“I flew in by helicopter. The team at that time had a minibus with two bench seats facing each other and we sat there. I was so angry. It was understandable that the media were making a big story out of this – it’s what they love to do – but I felt it was not the sort of thing we needed to be dealing with.
“Without doubt, it was building up steam and was about to get out of hand. I’d thought this through. Alain and Ayrton were perfectly matched in terms of deviousness; they would play their national press; they’d go to Honda; do lots of things. My psychology was: if I can be the bad guy and make them hostile to me, then they won’t be hostile to each other. They would join forces and agree that I was being tough.
“I’m no pussycat and, in the end, I had them both in tears. It was challenging, but it was the way to handle it. Everyone went off for about 15 minutes, collected themselves, and everything was okay. My message, as always, had been that no driver is bigger than the team.”
Neil Oatley (Chief Designer):
“It was unusual for us to have both drivers at a test at this stage of the season. This was a two-day test but, because it was just after Imola, Ron flew in to speak to both the drivers and try and patch the relationship up. We didn’t know much more than that.
“I think we were the first people to test at Pembrey at the time. It was a novelty to have F1 cars there and the local council were bending over backwards to help. There was a fish and chip van which would normally have been sitting on the sea front or wherever and the council arranged for it to come and do lunch for us.
“From our point of view, the test seemed normal. I remember we all sat at a picnic bench eating fish and chips. Although we obviously didn’t realise it at the time, that was probably the last time the drivers spoke to each other.”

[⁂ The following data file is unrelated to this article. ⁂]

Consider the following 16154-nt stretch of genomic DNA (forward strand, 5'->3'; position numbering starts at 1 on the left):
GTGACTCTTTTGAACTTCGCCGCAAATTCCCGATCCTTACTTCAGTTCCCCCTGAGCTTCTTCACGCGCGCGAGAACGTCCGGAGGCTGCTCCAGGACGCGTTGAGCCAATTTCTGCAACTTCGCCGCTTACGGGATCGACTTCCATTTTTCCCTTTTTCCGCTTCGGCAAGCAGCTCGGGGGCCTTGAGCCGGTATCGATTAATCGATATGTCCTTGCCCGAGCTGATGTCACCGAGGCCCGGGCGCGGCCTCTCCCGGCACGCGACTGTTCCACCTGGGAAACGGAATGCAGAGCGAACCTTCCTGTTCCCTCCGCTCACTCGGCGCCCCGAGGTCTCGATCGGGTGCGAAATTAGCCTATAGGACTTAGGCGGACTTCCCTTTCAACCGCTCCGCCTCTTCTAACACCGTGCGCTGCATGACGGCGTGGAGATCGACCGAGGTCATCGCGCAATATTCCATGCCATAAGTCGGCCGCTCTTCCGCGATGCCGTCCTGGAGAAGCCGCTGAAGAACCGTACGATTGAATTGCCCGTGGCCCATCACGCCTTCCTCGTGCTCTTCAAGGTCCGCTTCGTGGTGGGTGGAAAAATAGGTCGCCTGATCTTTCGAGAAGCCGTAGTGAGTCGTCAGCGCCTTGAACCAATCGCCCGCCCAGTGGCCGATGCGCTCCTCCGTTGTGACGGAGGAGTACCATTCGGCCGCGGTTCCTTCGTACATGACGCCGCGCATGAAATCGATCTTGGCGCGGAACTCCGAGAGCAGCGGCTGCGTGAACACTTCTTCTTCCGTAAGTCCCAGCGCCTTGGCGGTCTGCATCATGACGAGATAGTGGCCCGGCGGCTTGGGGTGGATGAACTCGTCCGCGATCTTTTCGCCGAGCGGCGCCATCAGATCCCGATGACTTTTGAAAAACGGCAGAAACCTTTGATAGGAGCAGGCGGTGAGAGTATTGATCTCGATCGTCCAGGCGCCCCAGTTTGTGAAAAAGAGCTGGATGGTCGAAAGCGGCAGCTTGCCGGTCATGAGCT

“In the meeting with Ron, I did not talk. I just listened. Ron asked Ayrton if there had been an agreement and he said yes, there was, but only for the first start, not for the second. But, more important, he said I had overtaken him! I said I don’t know how many million people had seen what happened on television: he had overtaken me and this was not what we had agreed. It took maybe 20 minutes before Ayrton would accept what had happened. It was unbelievable.”
Jean-Louis Moncet (French journalist):
“In the beginning, the French journalists could see the atmosphere between Senna and Prost was very good. But then it changed at Imola. Alain asked Johnny Rives [motor sport correspondent for L’Equipe] and I to go with him on his jet to the test in Wales. On the way back, he talked to us about the deal with Senna at Imola. He said that Ron had been really upset and he was very, very hard with Ayrton. He had said to Ayrton: ‘If you have a deal, you must respect it’. Alain told us that Senna was crying. Then Johnny wrote the story.”
Dennis had finished his press briefing at Monaco by denying there was a rift within the team: ‘It’s not right that we should be portrayed this way,’ said Dennis. ‘McLaren likes to have fun while racing.’